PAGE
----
New Delhi: India’s neighbour, China is planning to harness the lower reaches of the Brahmaputra river, commonly known as Yarlung Tsangpo in China. Number of projects listed under China’s new five-year plan are going to be built very close to the border of the two nations.

Based on the geographical location, China shares more than 50 prominent watercourses with over 14 neighbouring countries downstream. With such benefits, China can hold back a major amount of water, upto 730 bcm (billion cubic meters) from its neighbouring countries, which can make this move a strategic asset. 

China has always been considered to be a “hydro-hegemon”. The country has a legacy of manipulating the flow of rivers and hydraulic engineering. China’s powerful hydraulic bureaucracy goes back to 1949, when chinese leader Mao Tse-tung came into power and formulated numerous directives to harness rivers and nature. “Nature is an enemy that had to be beaten,” he used to believe. Following Mao Tse-tung’s leadership a diverse range of investments were made into the hydropower sector, mega dams, and water diversion projects.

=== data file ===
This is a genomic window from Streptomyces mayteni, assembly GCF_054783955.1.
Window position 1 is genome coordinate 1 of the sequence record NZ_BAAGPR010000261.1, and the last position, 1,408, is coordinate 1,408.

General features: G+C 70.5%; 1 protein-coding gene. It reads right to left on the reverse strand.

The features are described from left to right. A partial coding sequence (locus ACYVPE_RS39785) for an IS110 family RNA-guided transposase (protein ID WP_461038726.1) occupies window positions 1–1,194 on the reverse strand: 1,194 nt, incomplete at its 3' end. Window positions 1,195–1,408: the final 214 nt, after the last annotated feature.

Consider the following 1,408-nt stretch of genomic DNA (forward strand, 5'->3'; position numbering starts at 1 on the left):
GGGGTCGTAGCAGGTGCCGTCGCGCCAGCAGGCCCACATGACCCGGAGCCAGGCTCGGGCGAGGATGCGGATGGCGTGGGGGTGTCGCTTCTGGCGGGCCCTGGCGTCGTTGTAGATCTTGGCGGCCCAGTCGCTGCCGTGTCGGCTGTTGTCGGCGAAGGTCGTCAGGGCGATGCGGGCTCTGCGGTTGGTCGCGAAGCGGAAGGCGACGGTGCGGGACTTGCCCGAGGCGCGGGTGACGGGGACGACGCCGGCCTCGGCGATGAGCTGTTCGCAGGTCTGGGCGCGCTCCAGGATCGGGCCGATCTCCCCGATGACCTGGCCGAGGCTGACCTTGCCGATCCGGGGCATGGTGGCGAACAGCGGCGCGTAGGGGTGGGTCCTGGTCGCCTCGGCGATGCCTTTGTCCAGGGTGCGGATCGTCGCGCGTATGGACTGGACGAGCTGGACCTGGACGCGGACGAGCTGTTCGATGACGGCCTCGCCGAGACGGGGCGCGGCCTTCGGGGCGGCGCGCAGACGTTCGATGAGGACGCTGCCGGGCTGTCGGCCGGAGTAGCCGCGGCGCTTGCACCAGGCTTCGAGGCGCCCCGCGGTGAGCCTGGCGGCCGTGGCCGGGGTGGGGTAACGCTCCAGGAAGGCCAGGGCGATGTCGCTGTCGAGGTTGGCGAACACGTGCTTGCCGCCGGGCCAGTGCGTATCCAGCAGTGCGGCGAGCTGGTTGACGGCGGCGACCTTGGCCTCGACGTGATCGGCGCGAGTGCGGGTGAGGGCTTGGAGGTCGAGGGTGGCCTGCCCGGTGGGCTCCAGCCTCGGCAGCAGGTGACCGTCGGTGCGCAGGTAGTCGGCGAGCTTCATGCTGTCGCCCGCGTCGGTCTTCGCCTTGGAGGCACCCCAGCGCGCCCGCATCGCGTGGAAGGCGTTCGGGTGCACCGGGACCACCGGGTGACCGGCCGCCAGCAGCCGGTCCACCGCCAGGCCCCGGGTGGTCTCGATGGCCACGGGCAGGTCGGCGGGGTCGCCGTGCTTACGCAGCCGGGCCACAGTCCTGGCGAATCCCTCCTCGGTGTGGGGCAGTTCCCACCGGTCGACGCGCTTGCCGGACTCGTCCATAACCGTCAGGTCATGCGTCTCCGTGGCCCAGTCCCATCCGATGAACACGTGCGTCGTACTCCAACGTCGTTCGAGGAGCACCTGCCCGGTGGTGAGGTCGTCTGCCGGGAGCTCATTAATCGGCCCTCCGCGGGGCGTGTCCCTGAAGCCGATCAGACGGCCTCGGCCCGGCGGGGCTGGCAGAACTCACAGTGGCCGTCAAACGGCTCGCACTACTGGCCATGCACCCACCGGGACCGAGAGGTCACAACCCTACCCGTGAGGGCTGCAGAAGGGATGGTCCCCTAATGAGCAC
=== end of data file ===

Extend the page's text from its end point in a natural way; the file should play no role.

These facts raise more questions on the latest step by China to build water projects so close to national boundaries. 

Over 56% of the Brahmaputra/Yarlung Tsangpo, which is a trans-Himalayan river, flows in Chinese territory. As the river crosses the Himalayan crestline, it receives annual rainfall of about 2,000-2,100 mm, which results in swelling of the river line while entering India. Data suggests that annual outflow of Yarlung Tsangpo from China is less than that from India’s Brahmaputra. So, it is safe to conclude that India has ample water on its side to harness.

One aspect to be concerned over is the Northeast region’s water supply which can get somehow affected by this decision. 

China’s upstream position is a reality, but its dominance on the Brahmaputra is overstated. It’s time to de-emphasise China’s hydro-hegemony. Pursuing a more meaningful water dialogue on hydrological data-sharing is essential, but India would require building a lower riparian coalition with Bhutan and Bangladesh on the Brahmaputra.





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